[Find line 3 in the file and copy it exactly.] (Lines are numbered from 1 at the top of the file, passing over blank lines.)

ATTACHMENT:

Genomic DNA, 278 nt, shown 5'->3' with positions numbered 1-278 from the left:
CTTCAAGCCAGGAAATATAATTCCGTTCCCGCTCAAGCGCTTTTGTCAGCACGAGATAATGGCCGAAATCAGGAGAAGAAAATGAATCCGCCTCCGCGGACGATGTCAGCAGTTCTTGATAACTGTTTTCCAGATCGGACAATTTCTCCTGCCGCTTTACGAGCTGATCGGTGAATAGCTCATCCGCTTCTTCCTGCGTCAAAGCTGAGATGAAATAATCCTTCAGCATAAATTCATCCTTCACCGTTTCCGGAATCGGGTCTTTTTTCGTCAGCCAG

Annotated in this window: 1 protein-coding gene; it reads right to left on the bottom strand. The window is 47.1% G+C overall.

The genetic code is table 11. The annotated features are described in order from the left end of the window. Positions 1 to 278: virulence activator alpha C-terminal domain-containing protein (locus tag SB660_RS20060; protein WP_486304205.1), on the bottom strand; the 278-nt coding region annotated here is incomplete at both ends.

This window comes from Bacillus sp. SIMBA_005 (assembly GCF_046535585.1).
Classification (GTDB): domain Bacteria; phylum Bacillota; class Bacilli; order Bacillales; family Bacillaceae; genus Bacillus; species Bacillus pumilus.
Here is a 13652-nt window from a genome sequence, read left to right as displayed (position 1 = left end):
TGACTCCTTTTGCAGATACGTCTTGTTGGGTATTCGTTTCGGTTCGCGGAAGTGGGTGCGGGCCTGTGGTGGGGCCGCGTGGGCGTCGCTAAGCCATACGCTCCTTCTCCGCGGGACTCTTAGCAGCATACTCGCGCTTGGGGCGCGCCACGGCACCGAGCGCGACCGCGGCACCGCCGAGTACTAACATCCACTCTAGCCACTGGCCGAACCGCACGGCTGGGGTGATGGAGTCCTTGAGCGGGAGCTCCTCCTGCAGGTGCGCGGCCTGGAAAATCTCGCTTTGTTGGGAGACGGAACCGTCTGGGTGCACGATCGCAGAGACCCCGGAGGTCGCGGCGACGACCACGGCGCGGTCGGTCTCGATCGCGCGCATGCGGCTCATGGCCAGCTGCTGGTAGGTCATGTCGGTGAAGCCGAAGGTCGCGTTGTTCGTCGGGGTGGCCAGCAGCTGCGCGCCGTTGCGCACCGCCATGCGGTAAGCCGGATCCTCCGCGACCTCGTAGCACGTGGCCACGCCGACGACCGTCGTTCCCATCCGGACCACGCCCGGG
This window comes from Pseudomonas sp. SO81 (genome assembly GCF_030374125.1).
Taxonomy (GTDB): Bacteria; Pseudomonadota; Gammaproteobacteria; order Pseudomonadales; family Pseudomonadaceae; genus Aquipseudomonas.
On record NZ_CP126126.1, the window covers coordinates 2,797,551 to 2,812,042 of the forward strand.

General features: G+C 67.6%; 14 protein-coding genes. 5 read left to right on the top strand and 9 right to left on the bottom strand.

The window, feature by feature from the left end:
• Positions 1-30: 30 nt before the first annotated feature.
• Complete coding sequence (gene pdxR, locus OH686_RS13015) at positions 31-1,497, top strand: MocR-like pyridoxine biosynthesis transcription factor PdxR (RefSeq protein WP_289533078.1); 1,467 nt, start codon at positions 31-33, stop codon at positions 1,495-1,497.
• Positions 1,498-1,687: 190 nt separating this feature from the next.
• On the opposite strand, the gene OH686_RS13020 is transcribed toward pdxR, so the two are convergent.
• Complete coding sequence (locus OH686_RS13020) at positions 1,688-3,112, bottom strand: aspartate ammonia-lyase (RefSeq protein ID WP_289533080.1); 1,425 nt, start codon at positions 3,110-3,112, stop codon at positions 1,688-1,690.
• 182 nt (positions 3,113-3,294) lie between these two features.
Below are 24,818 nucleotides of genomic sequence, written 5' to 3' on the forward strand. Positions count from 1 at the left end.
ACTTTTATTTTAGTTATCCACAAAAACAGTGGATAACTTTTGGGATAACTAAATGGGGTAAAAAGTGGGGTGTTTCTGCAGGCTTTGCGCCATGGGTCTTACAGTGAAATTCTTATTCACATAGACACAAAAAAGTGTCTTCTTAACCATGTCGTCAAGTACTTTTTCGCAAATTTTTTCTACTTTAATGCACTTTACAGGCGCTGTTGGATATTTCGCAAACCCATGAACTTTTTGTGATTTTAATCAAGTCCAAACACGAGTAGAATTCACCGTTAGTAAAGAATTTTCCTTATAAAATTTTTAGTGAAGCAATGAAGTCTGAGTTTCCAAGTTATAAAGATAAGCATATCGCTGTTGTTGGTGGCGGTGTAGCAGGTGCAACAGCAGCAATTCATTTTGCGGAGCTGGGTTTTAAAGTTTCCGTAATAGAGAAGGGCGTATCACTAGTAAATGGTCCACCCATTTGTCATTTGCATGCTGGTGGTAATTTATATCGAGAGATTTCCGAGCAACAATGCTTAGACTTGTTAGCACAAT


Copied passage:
Annotated in this window: 1 protein-coding gene; it reads right to left on the bottom strand. The window is 47.1% G+C overall.